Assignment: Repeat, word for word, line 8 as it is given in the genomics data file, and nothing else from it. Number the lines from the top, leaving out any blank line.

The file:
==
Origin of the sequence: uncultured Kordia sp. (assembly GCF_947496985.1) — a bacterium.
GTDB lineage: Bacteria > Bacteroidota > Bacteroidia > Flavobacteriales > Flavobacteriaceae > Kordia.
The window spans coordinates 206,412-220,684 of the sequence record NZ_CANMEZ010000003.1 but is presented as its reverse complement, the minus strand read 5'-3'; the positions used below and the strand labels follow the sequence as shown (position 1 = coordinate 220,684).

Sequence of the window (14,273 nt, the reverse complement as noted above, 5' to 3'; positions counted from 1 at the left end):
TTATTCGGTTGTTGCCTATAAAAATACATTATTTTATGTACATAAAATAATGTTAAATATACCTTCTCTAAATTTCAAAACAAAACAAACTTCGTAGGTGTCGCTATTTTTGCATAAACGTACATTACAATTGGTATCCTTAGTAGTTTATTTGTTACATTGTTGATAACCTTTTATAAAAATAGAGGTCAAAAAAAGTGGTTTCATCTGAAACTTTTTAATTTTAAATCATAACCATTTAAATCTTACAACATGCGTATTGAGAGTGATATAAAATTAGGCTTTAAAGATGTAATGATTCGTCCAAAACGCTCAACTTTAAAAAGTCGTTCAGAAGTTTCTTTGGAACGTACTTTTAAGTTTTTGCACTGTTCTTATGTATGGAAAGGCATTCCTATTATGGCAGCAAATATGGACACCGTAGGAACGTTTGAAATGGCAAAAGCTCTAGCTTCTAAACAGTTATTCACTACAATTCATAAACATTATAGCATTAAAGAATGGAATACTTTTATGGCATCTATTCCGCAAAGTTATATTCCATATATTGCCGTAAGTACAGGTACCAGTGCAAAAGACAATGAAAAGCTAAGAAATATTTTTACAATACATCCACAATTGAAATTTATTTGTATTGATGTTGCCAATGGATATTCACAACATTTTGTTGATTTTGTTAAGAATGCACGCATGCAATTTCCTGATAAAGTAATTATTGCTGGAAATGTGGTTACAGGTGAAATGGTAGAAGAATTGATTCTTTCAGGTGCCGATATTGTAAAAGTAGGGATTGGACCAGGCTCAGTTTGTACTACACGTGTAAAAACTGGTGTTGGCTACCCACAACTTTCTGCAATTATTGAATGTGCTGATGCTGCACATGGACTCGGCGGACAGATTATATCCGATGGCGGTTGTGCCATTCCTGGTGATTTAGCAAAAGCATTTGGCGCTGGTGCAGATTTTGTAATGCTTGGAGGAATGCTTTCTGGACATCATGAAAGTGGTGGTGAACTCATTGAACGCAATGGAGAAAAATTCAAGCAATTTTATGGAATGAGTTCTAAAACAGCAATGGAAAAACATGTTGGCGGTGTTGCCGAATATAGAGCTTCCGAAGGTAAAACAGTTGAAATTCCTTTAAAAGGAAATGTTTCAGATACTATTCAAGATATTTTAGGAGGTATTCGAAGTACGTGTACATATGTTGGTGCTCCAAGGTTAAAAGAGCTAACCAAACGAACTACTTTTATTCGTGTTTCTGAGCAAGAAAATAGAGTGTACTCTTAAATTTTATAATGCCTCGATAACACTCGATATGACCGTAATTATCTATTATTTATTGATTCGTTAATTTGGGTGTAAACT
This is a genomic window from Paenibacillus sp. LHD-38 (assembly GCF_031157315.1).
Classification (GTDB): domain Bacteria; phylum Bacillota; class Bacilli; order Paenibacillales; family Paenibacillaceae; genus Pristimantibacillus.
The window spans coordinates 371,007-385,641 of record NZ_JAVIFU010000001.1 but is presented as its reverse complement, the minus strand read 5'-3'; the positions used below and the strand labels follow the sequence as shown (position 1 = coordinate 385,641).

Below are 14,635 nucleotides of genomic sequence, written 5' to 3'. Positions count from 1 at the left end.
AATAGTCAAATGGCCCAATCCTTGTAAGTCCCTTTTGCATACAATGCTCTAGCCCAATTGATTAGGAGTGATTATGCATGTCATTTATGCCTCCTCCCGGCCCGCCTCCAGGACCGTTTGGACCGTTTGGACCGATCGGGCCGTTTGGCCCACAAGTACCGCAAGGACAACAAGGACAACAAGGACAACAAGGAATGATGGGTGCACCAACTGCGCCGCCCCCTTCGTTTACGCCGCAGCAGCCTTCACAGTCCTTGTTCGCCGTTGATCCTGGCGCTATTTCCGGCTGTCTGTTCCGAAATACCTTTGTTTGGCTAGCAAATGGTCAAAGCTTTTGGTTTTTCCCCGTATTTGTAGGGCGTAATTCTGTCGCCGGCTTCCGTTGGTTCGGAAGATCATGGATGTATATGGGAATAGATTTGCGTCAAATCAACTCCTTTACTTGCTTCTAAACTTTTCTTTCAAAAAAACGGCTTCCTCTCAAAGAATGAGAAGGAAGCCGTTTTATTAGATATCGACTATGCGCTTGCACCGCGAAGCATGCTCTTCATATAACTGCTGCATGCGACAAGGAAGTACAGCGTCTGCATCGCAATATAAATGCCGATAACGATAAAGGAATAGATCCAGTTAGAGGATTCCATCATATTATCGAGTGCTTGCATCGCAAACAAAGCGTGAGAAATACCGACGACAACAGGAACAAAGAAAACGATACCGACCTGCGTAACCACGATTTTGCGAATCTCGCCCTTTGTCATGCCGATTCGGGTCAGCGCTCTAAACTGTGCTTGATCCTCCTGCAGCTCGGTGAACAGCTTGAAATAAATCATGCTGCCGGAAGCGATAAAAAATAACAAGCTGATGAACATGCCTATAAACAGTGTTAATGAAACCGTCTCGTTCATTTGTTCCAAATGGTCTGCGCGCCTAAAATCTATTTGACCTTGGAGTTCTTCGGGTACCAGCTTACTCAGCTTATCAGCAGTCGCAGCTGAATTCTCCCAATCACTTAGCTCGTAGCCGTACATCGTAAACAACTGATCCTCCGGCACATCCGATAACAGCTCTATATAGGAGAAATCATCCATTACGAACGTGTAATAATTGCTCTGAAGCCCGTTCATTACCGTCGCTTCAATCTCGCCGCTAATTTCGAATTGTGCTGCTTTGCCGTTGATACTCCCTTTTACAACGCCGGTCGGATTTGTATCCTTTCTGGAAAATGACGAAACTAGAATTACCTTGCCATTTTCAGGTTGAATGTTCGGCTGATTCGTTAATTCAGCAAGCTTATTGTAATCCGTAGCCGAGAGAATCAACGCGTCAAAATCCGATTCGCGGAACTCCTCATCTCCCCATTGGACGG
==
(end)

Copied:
The window spans coordinates 371,007-385,641 of record NZ_JAVIFU010000001.1 but is presented as its reverse complement, the minus strand read 5'-3'; the positions used below and the strand labels follow the sequence as shown (position 1 = coordinate 385,641).